The possibility that an artificial intelligence system might launch a nuclear attack on its own has prompted House lawmakers to propose legislative language that would ensure America’s nuclear arsenal remains under human control.
Rep. Ted Lieu, D-Calif., has proposed a bipartisan amendment to the 2024 defense policy bill that requires the Pentagon to put in place a system that ensures “meaningful human control is required to launch any nuclear weapon.” It defines human control by saying people must have the final say in selecting and engaging targets, including when, where and how they are hit with a nuclear weapon.
It is a concept that senior military leaders say they are already following. In April, top AI advisers at U.S. Central Command told Fox News Digital that their goal is to use AI to more rapidly assess data and provide options for military leaders, but to let humans have the final say in tactical military decisions.
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However, the bipartisan support for Lieu’s amendment shows lawmakers are increasingly worried about the idea that AI itself might act on decisions as quickly as it can assess the situation. Lieu’s amendment to the National Defense Authorization Act (NDAA) is supported by GOP lawmakers Juan Ciscomani of Arizona and Zachary Nunn of Iowa, along with Democrats Chrissy Houlahan of Pennsylvania, Seth Moulton of Massachusetts, Rashida Tlaib of Michigan and Don Beyer of Virginia.
House Republicans, as early as next week, are expected to start the work of deciding which of the more than 1,300 proposed amendments to the NDAA will get a vote on the House floor. Lieu’s proposal is not the only AI-related amendment to the bill – another sign that while Congress has yet to pass anything close to a broad bill regulating this emerging technology, it seems likely to approach the issue in a piecemeal fashion.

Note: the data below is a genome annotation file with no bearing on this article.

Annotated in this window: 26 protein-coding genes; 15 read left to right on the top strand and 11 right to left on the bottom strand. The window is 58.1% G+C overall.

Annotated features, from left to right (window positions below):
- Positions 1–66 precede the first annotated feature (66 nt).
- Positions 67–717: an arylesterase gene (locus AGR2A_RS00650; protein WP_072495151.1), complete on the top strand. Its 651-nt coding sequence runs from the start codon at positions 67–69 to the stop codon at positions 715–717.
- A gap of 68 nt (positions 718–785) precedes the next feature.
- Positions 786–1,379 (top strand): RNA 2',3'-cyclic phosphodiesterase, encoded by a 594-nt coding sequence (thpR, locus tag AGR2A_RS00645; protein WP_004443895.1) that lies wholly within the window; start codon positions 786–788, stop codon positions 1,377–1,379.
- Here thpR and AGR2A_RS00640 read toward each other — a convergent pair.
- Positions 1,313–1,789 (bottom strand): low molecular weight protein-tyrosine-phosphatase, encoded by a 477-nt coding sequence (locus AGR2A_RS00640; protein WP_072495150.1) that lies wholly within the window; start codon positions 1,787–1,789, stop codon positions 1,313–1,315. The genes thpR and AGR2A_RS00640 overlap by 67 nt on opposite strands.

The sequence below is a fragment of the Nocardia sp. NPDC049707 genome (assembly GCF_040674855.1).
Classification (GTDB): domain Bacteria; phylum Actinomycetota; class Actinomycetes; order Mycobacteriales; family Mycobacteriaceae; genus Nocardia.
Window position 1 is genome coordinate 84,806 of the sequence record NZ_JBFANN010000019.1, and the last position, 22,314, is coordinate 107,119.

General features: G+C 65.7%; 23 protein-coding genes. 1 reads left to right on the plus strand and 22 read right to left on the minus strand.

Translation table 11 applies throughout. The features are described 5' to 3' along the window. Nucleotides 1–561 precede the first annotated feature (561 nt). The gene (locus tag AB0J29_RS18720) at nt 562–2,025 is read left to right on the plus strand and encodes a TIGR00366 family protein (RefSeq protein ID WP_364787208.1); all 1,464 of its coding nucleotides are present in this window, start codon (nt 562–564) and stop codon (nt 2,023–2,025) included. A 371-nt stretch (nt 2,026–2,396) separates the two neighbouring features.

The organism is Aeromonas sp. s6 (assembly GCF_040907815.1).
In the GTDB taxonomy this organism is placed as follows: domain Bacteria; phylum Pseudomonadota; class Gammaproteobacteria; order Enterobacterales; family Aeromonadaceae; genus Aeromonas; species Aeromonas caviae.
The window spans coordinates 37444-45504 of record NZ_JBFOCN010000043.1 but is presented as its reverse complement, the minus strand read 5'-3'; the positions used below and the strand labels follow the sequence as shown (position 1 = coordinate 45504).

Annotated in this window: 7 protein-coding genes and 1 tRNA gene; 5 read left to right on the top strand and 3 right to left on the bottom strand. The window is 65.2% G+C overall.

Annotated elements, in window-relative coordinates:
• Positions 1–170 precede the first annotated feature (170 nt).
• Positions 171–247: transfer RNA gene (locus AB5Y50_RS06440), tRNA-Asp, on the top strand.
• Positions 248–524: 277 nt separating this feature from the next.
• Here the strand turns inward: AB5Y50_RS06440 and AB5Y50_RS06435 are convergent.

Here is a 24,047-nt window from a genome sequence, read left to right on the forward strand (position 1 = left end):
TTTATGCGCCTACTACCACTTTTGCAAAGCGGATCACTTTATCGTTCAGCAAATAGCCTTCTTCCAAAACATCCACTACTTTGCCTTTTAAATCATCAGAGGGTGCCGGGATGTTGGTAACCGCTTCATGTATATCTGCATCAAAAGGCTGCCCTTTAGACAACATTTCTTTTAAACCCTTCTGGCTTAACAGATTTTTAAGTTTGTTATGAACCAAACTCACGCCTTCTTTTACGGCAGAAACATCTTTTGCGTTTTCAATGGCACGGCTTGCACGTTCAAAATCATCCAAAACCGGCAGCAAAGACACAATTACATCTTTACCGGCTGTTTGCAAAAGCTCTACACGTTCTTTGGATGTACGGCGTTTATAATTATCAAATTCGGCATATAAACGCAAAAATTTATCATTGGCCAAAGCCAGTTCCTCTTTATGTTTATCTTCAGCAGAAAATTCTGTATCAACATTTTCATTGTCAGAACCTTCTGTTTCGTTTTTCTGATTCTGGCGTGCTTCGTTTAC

Rep. Stephen Lynch, D-Mass, proposed a similar amendment to the NDAA that would require the Defense Department to adhere to the Biden administration’s February guidance on AI on the “Responsible Military Use of Artificial Intelligence and Autonomy.”
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Among other things, that non-binding guidance says nations should “maintain human control and involvement for all actions critical to informing and executing sovereign decisions concerning nuclear weapons employment.
“States should design and engineer military AI capabilities so that they possess the ability to detect and avoid unintended consequences and the ability to disengage or deactivate deployed systems that demonstrate unintended behavior,” it added. “States should also implement other appropriate safeguards to mitigate risks of serious failures.”
However, not all the amendments are aimed at putting the brakes on AI. One proposal from Rep. Josh Gottheimer, D-N.J., would set up a U.S.-Israel Artificial Intelligence Center aimed at jointly researching AI and machine learning that has military applications.
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“The Secretary of State and the heads of other relevant Federal agencies, subject to the availability of appropriations, may enter into cooperative agreements supporting and enhancing dialogue and planning involving international partnerships between the Department of State or such agencies and the Government of Israel and its ministries, offices, and institutions,” the amendment stated.
Another, from Rep. Rob Wittman, R-Va., would require the Pentagon to set up a process for testing and evaluating large language models like ChatGPT on subjects like how factual they are and the extent to which they are biased or promote disinformation.
The bill as passed by the House Armed Services Committee last month already includes language that would require the Pentagon to set up a process ensuring the “responsible development and use” of AI, and to study the possible use of autonomous systems to make the military’s work more efficient.
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